Duke University remains in the eighth position in the latest annual ranking from U.S. News & World Report magazine of national universities that offer doctoral degrees.
U.S. News also singled out Duke in four of eight categories of "programs to look for," which it called "outstanding examples of academic programs that are commonly linked to student success." Duke was cited in the service learning category and in three others for which it was recognized last year: senior capstone, writing in the disciplines and undergraduate research and creative projects.
The recognition for service learning follows the February launch of DukeEngage, a major new program that will provide funding for any Duke undergraduate who wants to pursue an immersive service experience that contributes to the public good.
Also unchanged is Dukes No. 10 ranking in a category called "great schools, great prices," for which the magazine compares a school's academic quality with the net cost of attendance for a student who receives the average level of need-based financial aid. "The higher the quality of the program and the lower the cost, the better the deal," the magazine said.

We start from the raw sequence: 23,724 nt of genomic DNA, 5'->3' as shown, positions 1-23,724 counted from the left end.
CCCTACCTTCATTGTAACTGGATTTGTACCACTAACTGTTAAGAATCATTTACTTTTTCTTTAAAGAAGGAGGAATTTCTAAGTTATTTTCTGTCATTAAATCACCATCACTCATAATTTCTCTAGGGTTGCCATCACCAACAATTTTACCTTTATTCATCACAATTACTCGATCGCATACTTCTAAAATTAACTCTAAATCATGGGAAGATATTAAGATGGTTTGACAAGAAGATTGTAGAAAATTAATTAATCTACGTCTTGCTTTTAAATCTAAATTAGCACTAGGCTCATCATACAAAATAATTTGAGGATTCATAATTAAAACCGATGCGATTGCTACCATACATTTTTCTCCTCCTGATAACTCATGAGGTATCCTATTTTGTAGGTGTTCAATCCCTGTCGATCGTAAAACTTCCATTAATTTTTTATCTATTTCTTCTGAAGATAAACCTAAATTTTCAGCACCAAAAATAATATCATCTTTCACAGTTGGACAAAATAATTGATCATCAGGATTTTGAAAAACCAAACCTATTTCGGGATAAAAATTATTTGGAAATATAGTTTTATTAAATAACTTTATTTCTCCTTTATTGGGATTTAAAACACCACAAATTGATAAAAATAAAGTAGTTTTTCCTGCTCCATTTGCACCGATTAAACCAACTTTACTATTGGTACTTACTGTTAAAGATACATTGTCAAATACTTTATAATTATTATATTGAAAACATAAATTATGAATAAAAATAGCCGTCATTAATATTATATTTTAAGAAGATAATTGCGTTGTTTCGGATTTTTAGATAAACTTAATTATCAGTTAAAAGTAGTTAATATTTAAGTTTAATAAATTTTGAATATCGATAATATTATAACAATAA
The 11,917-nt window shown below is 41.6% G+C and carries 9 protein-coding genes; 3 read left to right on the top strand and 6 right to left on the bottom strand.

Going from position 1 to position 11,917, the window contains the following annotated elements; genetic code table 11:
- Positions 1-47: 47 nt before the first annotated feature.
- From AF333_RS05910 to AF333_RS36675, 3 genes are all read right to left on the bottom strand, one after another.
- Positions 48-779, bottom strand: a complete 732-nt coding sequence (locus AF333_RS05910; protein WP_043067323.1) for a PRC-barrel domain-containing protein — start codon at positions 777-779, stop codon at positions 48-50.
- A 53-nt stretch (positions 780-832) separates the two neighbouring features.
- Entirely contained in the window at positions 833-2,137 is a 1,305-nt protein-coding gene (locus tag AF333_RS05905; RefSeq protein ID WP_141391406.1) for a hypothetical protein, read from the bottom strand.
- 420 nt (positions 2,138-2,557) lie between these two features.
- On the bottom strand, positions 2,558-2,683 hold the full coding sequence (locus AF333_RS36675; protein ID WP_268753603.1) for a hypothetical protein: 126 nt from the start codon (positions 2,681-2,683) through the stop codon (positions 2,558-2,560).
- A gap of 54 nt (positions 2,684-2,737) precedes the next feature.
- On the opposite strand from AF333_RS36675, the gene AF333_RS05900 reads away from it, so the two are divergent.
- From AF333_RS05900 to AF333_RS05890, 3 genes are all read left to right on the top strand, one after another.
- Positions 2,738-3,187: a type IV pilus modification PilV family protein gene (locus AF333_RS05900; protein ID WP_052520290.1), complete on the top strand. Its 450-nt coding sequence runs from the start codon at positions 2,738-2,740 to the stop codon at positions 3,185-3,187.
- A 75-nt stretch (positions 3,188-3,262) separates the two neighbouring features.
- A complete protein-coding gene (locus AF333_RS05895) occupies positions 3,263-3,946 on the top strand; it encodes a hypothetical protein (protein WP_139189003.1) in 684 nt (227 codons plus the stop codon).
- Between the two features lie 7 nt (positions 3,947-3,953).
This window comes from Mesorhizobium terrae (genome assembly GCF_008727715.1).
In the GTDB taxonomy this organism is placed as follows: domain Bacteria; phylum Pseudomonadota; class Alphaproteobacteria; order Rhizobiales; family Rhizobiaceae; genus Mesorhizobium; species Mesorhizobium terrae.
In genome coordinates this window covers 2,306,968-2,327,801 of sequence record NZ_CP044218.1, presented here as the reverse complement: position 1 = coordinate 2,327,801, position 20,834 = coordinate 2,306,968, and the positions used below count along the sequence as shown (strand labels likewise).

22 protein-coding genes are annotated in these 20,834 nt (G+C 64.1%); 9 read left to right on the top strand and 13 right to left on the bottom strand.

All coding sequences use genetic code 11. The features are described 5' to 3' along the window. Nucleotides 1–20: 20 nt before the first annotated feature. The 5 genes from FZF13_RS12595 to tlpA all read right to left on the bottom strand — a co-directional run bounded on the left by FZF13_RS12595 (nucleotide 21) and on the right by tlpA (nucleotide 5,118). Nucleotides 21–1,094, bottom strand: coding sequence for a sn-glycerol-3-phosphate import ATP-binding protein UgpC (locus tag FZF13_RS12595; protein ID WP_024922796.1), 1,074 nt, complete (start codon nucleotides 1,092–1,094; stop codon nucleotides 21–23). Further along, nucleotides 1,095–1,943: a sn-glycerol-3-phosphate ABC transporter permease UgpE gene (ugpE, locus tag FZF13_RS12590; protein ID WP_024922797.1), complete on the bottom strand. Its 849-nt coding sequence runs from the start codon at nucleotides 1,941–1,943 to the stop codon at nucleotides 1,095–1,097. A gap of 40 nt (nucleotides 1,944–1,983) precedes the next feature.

Duke's biomedical/biomedical engineering programs again ranked second, and its undergraduate engineering program tied again at No. 25 among doctoral universities.
Duke also appears again in an "economic diversity" analysis of national universities, this one showing that 9 percent of Duke undergraduates received federal Pell grants for low-income students.
"We're gratified that the quality of our faculty and students has been recognized once again, said Provost Peter Lange, the university's top academic official. "I'm especially pleased that Duke was recognized this year in the 'service-learning' category, reflecting the priority we have given to expanding such opportunities for students and to putting knowledge in the service of society more broadly.
"As always, we acknowledge the limitations of these and other rankings and urge anyone considering applying to college to use the rankings as only one, and certainly not the most informative and important, of many possible sources of information."